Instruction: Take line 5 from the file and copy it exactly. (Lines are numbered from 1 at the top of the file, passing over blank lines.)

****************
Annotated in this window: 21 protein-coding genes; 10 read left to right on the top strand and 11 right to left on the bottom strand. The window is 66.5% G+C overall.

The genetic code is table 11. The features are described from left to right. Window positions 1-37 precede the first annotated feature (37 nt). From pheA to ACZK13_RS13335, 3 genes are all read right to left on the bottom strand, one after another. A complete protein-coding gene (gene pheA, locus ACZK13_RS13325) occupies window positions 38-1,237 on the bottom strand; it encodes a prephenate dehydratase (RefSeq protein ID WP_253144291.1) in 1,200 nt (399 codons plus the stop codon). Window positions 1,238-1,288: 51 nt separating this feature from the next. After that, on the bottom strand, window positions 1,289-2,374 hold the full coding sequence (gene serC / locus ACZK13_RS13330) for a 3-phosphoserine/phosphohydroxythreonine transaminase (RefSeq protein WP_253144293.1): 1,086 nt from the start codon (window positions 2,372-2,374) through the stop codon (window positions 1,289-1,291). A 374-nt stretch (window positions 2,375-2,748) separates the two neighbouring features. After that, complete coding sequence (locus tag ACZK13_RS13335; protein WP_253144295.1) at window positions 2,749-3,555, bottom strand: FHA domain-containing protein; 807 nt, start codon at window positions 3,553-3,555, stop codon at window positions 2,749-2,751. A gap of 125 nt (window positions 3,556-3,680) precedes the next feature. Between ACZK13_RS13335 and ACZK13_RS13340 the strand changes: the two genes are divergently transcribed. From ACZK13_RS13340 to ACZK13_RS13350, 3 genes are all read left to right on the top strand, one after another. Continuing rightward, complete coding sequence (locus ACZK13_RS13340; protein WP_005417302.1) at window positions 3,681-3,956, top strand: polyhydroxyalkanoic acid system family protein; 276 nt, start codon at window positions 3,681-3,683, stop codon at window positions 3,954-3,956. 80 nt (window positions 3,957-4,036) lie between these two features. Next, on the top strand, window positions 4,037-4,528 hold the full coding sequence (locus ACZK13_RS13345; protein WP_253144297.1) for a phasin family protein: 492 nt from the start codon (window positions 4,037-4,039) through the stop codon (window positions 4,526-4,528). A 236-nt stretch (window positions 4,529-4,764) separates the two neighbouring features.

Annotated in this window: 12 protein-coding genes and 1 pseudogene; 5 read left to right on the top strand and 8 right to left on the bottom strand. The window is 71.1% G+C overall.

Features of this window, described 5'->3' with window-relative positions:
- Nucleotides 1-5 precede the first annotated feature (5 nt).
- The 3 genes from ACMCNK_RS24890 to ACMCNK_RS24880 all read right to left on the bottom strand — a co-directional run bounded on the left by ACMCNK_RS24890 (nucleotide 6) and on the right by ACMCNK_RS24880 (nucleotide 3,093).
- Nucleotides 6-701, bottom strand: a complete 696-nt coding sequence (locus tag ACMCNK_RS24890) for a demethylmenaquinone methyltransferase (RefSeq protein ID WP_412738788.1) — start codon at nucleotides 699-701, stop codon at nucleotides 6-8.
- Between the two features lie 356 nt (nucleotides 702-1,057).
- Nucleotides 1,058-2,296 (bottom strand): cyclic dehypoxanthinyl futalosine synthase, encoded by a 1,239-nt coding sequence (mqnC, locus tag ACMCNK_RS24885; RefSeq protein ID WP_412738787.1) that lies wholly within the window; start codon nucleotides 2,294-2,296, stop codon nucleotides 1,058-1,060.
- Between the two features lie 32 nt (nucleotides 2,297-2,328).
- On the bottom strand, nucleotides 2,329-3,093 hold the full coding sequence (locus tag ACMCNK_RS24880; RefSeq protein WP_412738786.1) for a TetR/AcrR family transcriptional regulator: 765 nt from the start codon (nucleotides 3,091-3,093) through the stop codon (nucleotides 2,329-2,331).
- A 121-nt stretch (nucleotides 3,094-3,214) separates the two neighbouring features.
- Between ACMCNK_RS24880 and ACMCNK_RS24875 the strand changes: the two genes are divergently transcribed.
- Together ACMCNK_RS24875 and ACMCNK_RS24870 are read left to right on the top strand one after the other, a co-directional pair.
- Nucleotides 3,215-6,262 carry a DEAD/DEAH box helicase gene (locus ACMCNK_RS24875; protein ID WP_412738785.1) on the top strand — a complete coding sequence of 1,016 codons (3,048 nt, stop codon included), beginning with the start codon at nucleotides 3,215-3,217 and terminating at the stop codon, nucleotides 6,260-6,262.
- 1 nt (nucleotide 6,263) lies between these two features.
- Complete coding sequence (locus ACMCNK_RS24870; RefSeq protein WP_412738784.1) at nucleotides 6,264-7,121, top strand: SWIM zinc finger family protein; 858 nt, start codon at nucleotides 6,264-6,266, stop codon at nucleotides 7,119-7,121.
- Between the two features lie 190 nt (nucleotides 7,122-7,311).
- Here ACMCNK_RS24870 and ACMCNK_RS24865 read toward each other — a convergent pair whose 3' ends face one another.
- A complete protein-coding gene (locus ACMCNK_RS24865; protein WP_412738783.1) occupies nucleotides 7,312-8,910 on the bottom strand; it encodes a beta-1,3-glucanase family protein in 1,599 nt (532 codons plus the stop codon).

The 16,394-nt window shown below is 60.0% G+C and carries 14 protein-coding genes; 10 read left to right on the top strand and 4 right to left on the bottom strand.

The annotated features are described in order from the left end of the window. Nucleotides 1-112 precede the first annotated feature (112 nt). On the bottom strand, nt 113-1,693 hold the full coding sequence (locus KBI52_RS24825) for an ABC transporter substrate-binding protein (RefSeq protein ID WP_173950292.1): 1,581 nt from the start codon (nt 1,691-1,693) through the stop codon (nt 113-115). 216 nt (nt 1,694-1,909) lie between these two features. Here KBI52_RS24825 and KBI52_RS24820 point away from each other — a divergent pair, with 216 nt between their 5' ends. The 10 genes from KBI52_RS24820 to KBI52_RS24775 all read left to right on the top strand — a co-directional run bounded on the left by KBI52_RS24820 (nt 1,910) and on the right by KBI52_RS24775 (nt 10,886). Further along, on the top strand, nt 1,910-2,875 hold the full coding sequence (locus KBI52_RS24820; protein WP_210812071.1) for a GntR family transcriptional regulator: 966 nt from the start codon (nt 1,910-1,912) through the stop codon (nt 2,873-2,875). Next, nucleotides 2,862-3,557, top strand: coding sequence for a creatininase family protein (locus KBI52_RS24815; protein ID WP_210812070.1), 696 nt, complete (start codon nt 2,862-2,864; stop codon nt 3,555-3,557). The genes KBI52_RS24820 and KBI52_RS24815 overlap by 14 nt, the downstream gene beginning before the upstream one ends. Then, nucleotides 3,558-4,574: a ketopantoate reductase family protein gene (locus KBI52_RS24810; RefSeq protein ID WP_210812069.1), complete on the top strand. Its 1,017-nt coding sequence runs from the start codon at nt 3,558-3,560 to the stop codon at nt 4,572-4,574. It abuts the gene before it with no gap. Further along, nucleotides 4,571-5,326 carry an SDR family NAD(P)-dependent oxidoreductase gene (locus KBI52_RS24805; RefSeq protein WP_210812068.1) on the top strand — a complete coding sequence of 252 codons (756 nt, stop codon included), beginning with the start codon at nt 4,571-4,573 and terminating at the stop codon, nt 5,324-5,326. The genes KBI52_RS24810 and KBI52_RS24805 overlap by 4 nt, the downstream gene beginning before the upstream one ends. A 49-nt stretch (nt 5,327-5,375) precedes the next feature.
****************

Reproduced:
- Nucleotides 1-5 precede the first annotated feature (5 nt).